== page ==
The ASIA-AQ project, a collaboration between the US agency and governments in a region with one of the highest air pollution-related death rates in the world, is set to begin this week in the Philippines. About a third of global air pollution-related deaths occur in Asia, with approximately 100 deaths per 100,000 people in the Philippines alone. Scientists believe this number will continue to rise in the coming years.
The project aims to improve the ability to identify sources and behaviors of air pollution, which can lead to more accurate warning systems for the public. To accomplish this, the US agency’s DC-8 aircraft will fly for up to eight hours at a time, sometimes just 15 meters off the ground, to collect airborne particles for study. Readings from aircraft can help fill gaps in interpreting satellite data and create more accurate models that will improve forecasting air quality.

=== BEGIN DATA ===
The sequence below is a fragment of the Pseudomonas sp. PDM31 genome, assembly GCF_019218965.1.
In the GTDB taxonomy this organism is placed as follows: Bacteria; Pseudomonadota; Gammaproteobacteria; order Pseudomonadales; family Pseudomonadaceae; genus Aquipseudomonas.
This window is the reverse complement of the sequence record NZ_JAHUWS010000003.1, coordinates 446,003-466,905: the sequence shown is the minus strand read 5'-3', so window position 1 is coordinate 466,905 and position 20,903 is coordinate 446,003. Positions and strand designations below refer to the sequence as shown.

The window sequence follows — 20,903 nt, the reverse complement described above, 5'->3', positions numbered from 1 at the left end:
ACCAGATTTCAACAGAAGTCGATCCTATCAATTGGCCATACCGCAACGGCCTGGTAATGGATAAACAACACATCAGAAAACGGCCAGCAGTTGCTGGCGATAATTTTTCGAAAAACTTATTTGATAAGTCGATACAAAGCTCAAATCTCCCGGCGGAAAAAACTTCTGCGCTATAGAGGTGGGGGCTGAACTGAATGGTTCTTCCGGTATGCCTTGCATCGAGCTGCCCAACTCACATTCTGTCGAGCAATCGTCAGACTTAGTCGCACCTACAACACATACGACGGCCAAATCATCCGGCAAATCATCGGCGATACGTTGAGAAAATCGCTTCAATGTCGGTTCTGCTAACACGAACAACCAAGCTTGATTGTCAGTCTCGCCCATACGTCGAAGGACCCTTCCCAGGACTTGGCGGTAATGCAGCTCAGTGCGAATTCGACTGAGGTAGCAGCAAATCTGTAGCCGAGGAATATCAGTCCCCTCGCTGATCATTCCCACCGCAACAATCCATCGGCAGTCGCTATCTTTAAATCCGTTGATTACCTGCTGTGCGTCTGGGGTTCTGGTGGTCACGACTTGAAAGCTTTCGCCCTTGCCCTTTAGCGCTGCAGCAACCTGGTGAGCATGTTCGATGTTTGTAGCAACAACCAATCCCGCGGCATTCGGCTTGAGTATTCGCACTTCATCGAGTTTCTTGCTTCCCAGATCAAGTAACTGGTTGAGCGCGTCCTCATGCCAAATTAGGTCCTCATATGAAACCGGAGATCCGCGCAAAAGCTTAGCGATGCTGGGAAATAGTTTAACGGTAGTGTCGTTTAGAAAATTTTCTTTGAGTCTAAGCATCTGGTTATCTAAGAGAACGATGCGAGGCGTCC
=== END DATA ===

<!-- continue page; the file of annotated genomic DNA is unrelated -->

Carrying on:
NASA’s lab has already flown twice this week over densely populated areas of the Philippines, equipped with highly sensitive instruments. In addition, a smaller NASA Gulfstream jet capable of creating three-dimensional maps of airborne pollutants will also conduct exploratory flights over South Korea, Malaysia, and Thailand in the coming weeks. After a year, the results of the study will be shared with the public by NASA program officials.
According to Manila Observatory scientist Maria Cambaliza, who spoke to reporters Thursday, there are currently 100 such deaths per 100,000 people in the Philippines alone. Although this study is a collaboration between the US agency and government officials, it is expected that results will be made available to the public.